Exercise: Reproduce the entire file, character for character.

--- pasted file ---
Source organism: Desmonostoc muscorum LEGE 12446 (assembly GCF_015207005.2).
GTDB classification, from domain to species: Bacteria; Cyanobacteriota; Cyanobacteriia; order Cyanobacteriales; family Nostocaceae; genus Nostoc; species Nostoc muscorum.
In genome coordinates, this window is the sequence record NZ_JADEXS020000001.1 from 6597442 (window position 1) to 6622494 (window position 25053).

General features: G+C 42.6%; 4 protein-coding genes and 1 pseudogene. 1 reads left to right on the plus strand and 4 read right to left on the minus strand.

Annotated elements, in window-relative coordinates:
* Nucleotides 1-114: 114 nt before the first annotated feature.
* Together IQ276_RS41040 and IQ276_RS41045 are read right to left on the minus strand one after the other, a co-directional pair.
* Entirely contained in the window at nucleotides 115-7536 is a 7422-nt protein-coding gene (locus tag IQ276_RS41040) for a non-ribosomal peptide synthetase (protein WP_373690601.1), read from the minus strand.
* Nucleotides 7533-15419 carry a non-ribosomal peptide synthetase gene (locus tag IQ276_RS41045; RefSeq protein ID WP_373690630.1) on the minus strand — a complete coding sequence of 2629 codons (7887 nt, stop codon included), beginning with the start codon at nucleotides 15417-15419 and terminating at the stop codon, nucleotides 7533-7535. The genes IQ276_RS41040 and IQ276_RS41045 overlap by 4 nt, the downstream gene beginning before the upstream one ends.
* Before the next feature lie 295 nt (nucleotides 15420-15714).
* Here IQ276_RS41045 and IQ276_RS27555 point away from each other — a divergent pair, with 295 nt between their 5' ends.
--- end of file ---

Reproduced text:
Source organism: Desmonostoc muscorum LEGE 12446 (assembly GCF_015207005.2).
GTDB classification, from domain to species: Bacteria; Cyanobacteriota; Cyanobacteriia; order Cyanobacteriales; family Nostocaceae; genus Nostoc; species Nostoc muscorum.
In genome coordinates, this window is the sequence record NZ_JADEXS020000001.1 from 6597442 (window position 1) to 6622494 (window position 25053).

General features: G+C 42.6%; 4 protein-coding genes and 1 pseudogene. 1 reads left to right on the plus strand and 4 read right to left on the minus strand.

Annotated elements, in window-relative coordinates:
* Nucleotides 1-114: 114 nt before the first annotated feature.
* Together IQ276_RS41040 and IQ276_RS41045 are read right to left on the minus strand one after the other, a co-directional pair.
* Entirely contained in the window at nucleotides 115-7536 is a 7422-nt protein-coding gene (locus tag IQ276_RS41040) for a non-ribosomal peptide synthetase (protein WP_373690601.1), read from the minus strand.
* Nucleotides 7533-15419 carry a non-ribosomal peptide synthetase gene (locus tag IQ276_RS41045; RefSeq protein ID WP_373690630.1) on the minus strand — a complete coding sequence of 2629 codons (7887 nt, stop codon included), beginning with the start codon at nucleotides 15417-15419 and terminating at the stop codon, nucleotides 7533-7535. The genes IQ276_RS41040 and IQ276_RS41045 overlap by 4 nt, the downstream gene beginning before the upstream one ends.
* Before the next feature lie 295 nt (nucleotides 15420-15714).
* Here IQ276_RS41045 and IQ276_RS27555 point away from each other — a divergent pair, with 295 nt between their 5' ends.